Publication Date

2012-08-01

Availability

Open access

Embargo Period

2012-08-01

Degree Type

Dissertation

Degree Name

Doctor of Philosophy (PHD)

Department

Psychology (Arts and Sciences)

Date of Defense

2011-03-25

First Committee Member

Amy Weisman de Mamani

Second Committee Member

Jutta Joormann

Third Committee Member

Edward Rappaport

Fourth Committee Member

Laura Kohn-Wood

Fifth Committee Member

Craig Marker

Abstract

The spectrum perspective views schizotypy as a subclinical expression of schizophrenic psychopathology resulting from shared etiology (Claridge & Beech, 1995). Research on normative populations scoring high on schizotypy is valuable because performance is not confounded by issues often present in schizophrenia samples. Research on schizotypy is also important because it may help elucidate the predisposition to schizophrenia (Jahshan & Sergi, 2007). Prior efforts to establish the underlying multidimensional construct of schizotypy have not been entirely consistent, but have generally supported a four-factor model when more comprehensive measures of schizotypy are used (Reynolds, Raine, Mellingen, Venables, & Mednick, 2000). The current study replicated the four-factor model of schizotypy including positive, negative, disorganized and impulsive nonconformity factors via Confirmatory Factor Analysis (CFA). The current study also examined associations between several cognitive biases associated with the pathogenesis and maintenance of psychosis and latent factors of schizotypy. As hypothesized, increased self-certainty (SC), decreased Theory of Mind (ToM) and decreased source memory (SM) were associated with higher ratings in the positive schizotypy factor. Also consistent with our hypotheses, increased SC was associated with higher ratings on the impulsive noncomformity schizotypy factor. We also found several associations that we had not anticipated. Specifically, increased SC was associated with higher ratings on the negative schizotypy factor. We also found that increased SM was significantly associated with greater impulsive noncomfortity schizotypy factor scores. Contrary to our hypotheses, decreased SC and increased ToM were associated with higher ratings in the disorganized schizotypy factor. Our results suggest that cognitive biases present in schizophrenia samples are also present in individuals rating high on domains of schizotypy. Our findings offer new insights by highlighting cognitive biases that may be important to remediate via psychological interventions.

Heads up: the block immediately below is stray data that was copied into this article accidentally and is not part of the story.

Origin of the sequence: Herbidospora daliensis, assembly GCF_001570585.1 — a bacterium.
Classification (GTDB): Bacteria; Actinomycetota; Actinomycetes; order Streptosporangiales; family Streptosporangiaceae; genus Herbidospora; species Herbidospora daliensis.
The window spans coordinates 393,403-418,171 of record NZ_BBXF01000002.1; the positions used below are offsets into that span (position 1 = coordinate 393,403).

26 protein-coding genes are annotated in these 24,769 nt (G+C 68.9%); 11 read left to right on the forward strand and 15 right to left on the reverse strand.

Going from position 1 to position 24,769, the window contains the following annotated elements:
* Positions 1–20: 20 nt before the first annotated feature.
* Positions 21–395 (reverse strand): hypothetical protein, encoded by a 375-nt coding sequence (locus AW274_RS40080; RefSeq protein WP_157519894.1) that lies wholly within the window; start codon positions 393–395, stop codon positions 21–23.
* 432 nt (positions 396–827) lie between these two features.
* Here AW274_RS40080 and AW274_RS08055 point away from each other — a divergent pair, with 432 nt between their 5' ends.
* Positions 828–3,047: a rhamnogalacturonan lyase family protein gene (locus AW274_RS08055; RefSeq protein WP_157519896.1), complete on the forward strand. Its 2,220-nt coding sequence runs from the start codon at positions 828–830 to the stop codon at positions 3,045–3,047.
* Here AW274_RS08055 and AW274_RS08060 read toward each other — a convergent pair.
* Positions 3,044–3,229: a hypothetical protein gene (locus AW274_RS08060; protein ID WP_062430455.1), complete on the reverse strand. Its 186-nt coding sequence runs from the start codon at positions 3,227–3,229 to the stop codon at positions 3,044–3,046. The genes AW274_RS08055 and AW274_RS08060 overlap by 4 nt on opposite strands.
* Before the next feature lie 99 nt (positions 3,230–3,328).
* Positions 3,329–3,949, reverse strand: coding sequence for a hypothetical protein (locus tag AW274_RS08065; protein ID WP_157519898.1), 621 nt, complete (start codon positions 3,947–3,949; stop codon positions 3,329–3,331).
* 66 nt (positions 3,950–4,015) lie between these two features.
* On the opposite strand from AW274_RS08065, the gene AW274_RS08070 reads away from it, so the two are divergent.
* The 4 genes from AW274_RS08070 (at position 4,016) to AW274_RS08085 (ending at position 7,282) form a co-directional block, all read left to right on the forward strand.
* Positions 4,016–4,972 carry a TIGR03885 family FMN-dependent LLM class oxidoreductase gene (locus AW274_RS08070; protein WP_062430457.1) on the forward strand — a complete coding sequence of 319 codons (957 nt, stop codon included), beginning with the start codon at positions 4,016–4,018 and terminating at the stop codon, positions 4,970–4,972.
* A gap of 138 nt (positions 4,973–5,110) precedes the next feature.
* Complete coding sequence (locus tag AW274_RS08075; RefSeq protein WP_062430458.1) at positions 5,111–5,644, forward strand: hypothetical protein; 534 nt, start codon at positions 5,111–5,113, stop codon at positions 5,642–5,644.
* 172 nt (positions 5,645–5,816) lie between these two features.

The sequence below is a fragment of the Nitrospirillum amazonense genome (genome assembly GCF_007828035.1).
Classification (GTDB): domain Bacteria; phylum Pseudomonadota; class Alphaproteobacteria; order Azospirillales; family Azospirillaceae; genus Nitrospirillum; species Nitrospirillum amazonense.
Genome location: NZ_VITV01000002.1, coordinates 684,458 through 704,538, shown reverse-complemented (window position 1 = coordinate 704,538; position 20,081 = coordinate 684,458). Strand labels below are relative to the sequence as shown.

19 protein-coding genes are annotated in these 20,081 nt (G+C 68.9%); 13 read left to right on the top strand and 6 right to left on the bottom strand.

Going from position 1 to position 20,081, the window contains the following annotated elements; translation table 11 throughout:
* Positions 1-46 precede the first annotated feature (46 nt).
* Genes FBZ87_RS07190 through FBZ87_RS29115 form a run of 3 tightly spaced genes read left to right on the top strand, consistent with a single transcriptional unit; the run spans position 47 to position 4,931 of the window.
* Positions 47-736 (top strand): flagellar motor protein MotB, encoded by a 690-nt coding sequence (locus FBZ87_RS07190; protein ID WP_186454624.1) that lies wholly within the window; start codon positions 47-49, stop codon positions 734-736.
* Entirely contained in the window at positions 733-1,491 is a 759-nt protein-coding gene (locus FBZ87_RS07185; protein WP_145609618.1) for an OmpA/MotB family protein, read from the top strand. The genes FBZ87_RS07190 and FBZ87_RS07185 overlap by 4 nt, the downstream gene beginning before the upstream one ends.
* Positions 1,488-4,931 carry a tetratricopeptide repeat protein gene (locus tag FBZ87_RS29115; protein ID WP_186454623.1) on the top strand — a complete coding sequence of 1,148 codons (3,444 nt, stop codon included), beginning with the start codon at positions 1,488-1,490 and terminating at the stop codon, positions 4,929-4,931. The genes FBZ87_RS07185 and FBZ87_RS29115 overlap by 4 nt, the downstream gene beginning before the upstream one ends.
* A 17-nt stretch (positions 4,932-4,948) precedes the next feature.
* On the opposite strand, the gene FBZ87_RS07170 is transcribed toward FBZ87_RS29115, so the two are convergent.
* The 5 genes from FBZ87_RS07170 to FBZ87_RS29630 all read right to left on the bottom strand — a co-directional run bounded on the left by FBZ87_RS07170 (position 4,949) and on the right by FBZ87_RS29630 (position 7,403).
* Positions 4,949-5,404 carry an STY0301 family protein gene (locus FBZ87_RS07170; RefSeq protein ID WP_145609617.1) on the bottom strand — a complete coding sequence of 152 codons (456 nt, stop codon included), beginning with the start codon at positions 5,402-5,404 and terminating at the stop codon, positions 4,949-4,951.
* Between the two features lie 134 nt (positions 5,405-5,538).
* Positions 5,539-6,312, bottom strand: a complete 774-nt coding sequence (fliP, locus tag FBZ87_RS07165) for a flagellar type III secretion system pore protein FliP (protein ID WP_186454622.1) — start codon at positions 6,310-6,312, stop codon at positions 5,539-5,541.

Keywords

schizotypy; psychosis-proneness; source memory; theory of mind

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